In addition to identifying root causes, advance machine learning based analytics solutions are able to simulate and predict the impact of making certain changes in resources and their allocations, which can be particularly useful for optimizing resource utilization and planning for expansion. This capability can also be useful for assessing if there is adequate capacity to handle a partial or complete failover. And these are topics worthy of a deeper dive in a future post.

Jerry Melnick is President and CEO of SIOS Technology.

Share this

The Latest

April 19, 2018

In the course of researching, documenting and advising on user experience management needs and directions for more than a decade, I've found myself waging a quiet (and sometimes not so quiet) war with several industry assumptions. Chief among these is the notion that user experience management (UEM) is purely a subset of application performance management (APM). This APM-centricity misses some of UEM's most critical value points, and in a basic sense fails to recognize what UEM is truly about ...

April 18, 2018

We now live in the kind of connected world where established businesses that are not evolving digitally are in jeopardy of becoming extinct. New research shows companies are preparing to make digital transformation a priority in the near future. However most of them have a long way to go before achieving any kind of mastery over the multiple disciples required to effectively innovate ...

April 17, 2018

IT Transformation can result in bottom-line benefits that drive business differentiation, innovation and growth, according to new research conducted by Enterprise Strategy Group (ESG) ...

April 16, 2018

While regulatory compliance is an important activity for medium to large businesses, easy and cost-effective solutions can be difficult to find. Network visibility is an often overlooked, but critically important, activity that can help lower costs and make life easier for IT personnel that are responsible for these regulatory compliance solutions ...

April 12, 2018

This is the third in a series of three blogs directed at recent EMA research on the digital war room. In this blog, we'll look at three areas that have emerged in a spotlight in and of themselves — as signs of changing times — let alone as they may impact digital war room decision making. They are the growing focus on development and agile/DevOps; the impacts of cloud; and the growing need for security and operations (SecOps) to team more effectively ...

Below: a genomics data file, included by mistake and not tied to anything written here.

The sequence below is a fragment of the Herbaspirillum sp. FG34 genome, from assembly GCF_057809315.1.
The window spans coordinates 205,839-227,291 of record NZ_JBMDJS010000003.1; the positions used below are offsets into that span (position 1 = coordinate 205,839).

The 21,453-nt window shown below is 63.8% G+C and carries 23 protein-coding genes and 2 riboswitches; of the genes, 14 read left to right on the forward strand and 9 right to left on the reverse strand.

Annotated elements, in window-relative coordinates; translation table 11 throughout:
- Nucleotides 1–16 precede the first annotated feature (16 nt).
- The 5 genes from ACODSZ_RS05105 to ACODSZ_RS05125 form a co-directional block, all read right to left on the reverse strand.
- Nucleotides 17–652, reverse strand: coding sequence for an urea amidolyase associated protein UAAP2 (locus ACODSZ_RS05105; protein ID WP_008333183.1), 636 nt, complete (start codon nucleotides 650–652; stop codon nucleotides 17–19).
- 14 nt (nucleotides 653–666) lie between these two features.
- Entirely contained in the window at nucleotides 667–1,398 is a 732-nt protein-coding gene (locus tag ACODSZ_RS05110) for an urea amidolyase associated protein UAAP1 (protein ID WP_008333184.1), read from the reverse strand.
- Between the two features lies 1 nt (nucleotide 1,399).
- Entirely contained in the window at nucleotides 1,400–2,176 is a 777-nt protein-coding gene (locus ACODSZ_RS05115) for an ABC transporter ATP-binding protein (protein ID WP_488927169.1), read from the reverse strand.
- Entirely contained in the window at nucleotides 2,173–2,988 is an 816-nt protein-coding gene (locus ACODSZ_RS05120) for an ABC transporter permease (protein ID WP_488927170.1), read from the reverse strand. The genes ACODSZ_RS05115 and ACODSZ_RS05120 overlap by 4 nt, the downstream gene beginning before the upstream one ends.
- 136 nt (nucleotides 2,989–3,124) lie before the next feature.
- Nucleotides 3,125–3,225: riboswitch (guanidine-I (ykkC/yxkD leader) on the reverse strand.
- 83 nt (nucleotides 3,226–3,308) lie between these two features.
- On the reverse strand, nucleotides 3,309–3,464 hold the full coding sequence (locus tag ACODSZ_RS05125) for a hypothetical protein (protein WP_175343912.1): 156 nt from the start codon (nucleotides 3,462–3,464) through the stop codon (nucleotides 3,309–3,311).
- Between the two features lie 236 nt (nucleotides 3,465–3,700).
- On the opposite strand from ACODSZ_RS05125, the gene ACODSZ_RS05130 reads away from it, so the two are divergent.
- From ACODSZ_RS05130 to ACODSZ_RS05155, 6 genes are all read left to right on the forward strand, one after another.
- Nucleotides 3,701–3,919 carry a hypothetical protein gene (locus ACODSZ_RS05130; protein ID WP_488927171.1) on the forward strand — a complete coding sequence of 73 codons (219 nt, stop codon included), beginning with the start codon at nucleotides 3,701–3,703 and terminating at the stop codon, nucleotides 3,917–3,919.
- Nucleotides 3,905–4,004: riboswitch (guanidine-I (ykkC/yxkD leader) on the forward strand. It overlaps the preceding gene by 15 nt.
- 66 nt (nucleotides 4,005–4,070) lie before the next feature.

April 11, 2018

As we've seen, hardware is at the root of a large proportion of data center outages, and the costs and consequences are often exacerbated when VMs are affected. The best answer, therefore, is for IT pros to get back to basics ...

April 10, 2018

Risk is relative. The Peltzman Effect describes how humans change behavior when risk factors are reduced. They often act more recklessly and drive risk right back up. The phenomenon is recognized by many economists, its effects have been studied in the field of medicine, and I'd argue it is at the root of an interesting trend in IT — namely the increasing cost of downtime despite our more reliable virtualized environments ...

April 09, 2018

How do enterprises prepare for the future that our Cloud Vision 2020 survey forecasts? I see three immediate takeaways to focus on ...

April 06, 2018

When will we be at a point where virtually all enterprise workloads are run in the cloud and how will that change things for IT? To find out, we commissioned a survey, Cloud Vision 2020: The Future of the Cloud. The results were fascinating. I'll share three fundamental lessons we learned in the survey ...

April 05, 2018

The digital war room — physical, virtual or hybrid — is not in retreat but in fact is growing in scope to include greater participation from development and security. It's also becoming more proactive, with on average more than 30% of "major incidents" before they impacted business service performance. In this blog I'm providing a few additional highlights from the insights we got on digital war room organization and processes ...